As part of the most comprehensive study on worldwide avian biodiversity to date, researchers from Stanford University predict that within a century, 10 percent of bird species in the world will be extinct, with an additional 15 percent endangered. The study pinpoints habitat loss, diseases, climate change and over-exploitation as key factors contributing to the expected precipitous avian decline. Researchers added that since many bird diseases can cross over to other types of animals, widespread epidemics could significantly affect human health as well.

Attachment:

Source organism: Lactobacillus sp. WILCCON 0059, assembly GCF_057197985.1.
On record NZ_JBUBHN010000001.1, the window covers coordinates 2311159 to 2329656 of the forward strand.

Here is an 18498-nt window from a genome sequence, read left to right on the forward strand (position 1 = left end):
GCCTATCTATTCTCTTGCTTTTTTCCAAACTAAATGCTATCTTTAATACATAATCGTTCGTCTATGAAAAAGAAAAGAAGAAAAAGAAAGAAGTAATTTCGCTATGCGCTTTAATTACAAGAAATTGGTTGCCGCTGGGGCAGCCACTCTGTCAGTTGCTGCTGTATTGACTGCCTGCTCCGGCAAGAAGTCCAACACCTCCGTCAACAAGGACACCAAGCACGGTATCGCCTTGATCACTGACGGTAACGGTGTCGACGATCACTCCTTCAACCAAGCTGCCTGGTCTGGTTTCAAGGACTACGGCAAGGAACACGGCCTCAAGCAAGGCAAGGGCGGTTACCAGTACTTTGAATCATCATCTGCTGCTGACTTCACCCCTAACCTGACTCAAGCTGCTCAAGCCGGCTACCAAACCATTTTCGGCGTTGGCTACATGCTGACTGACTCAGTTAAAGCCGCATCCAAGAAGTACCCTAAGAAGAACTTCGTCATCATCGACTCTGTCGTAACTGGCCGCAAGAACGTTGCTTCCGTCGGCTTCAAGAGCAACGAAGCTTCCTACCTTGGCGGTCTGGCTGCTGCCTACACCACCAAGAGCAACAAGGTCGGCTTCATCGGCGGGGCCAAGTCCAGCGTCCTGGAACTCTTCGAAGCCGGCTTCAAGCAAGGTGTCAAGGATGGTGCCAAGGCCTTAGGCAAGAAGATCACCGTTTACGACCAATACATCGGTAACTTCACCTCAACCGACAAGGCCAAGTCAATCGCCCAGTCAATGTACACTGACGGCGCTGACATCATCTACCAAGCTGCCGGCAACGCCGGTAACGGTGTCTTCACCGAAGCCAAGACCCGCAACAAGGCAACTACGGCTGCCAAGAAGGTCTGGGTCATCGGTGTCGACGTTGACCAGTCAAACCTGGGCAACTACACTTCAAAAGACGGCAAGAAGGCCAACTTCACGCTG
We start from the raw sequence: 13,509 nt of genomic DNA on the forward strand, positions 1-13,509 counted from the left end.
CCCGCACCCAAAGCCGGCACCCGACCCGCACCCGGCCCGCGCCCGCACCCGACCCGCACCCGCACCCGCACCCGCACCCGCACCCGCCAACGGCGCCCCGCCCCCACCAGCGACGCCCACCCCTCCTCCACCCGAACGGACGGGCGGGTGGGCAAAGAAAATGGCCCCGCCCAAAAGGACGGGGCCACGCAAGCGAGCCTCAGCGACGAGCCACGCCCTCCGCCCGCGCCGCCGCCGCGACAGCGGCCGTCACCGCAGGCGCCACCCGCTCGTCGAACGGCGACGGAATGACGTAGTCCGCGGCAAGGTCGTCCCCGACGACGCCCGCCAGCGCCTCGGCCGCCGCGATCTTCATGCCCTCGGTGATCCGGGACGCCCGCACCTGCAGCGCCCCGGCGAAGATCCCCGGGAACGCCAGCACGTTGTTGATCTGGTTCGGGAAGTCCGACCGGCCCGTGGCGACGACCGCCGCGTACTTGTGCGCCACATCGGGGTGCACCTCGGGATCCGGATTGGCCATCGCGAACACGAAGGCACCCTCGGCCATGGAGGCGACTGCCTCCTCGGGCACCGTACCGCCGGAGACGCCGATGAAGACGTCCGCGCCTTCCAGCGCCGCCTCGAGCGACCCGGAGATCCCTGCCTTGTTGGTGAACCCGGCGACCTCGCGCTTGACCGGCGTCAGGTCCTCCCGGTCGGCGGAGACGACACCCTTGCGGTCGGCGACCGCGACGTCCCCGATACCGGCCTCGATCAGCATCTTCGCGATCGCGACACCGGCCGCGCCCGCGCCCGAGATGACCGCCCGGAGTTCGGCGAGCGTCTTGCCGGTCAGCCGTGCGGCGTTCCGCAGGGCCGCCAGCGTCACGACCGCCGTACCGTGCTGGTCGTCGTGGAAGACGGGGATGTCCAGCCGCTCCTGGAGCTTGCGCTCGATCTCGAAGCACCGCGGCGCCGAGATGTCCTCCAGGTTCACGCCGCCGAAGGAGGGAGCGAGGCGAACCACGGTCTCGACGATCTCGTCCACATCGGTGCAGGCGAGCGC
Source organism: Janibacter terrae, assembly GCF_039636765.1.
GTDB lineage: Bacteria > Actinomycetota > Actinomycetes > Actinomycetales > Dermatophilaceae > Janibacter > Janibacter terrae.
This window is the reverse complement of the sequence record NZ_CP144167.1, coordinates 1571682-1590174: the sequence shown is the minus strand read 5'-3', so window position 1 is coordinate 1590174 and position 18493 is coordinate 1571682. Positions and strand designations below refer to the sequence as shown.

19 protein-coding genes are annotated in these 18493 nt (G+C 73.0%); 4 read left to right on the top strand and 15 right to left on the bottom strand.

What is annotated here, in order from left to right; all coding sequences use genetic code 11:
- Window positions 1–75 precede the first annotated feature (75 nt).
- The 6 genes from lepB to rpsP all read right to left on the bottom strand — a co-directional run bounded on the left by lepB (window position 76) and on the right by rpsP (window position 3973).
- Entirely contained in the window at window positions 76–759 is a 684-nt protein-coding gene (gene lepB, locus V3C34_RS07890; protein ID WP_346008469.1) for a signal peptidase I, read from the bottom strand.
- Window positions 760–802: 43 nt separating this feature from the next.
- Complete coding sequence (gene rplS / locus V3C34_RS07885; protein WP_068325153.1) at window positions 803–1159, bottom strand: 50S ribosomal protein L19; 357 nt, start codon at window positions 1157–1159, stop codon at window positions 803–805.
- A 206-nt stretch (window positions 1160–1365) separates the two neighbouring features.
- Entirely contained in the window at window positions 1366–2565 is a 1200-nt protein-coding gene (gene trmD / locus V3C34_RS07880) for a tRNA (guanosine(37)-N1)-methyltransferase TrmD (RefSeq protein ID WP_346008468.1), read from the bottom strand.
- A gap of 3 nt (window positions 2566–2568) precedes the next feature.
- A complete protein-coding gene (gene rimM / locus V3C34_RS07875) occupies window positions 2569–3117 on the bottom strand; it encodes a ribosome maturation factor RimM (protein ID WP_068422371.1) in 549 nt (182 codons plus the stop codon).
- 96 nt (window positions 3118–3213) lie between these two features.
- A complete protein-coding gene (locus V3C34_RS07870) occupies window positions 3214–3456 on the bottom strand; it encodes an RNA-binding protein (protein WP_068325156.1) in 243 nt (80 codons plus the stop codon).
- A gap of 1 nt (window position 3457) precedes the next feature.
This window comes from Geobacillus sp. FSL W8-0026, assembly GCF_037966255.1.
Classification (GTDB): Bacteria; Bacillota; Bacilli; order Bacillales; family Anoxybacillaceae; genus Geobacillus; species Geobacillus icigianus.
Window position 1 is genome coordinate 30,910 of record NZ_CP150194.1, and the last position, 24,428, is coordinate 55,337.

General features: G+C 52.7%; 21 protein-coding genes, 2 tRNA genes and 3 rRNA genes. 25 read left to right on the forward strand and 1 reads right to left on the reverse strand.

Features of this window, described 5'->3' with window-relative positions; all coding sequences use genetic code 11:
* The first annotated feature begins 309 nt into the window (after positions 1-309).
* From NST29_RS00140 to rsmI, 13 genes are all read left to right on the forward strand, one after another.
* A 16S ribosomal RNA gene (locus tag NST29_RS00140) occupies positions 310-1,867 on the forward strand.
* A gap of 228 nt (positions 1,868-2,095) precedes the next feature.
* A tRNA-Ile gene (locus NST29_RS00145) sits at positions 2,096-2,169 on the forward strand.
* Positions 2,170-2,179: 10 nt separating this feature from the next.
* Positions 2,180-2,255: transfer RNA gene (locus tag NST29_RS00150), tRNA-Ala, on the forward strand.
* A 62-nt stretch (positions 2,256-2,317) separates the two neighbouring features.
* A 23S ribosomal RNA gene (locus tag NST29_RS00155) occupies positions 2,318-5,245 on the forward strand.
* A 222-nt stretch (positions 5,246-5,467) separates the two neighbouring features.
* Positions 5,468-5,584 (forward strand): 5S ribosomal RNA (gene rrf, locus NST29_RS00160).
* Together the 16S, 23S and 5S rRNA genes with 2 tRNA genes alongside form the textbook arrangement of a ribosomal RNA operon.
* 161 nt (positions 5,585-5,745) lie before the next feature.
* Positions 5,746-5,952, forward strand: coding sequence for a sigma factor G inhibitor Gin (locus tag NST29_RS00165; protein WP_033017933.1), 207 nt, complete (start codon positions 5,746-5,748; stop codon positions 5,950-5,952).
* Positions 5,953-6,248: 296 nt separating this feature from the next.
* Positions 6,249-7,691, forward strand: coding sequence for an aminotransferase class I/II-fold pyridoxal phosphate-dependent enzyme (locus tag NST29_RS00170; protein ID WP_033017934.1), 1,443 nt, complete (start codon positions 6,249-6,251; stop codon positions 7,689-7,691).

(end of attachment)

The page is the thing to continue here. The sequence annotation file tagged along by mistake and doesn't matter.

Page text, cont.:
“Even though only 1.3 percent of bird species have gone extinct since 1500, the global number of individual birds is estimated to have experienced a 20 to 25 percent reduction during the same period,” says lead author Cagan Sekercioglu of Stanford. “Given the momentum of climate change, widespread habitat loss and increasing numbers of invasive species, avian declines and extinctions are predicted to continue unabated in the near future.”
Researchers used elaborate computer models to analyze data on all 9,797 species of birds alive today, as well as on the 129 recently extinct species. The information gathered comprises the most comprehensive databases ever compiled on the state of one class of animals, and will be invaluable to researchers and wildlife advocates moving forward.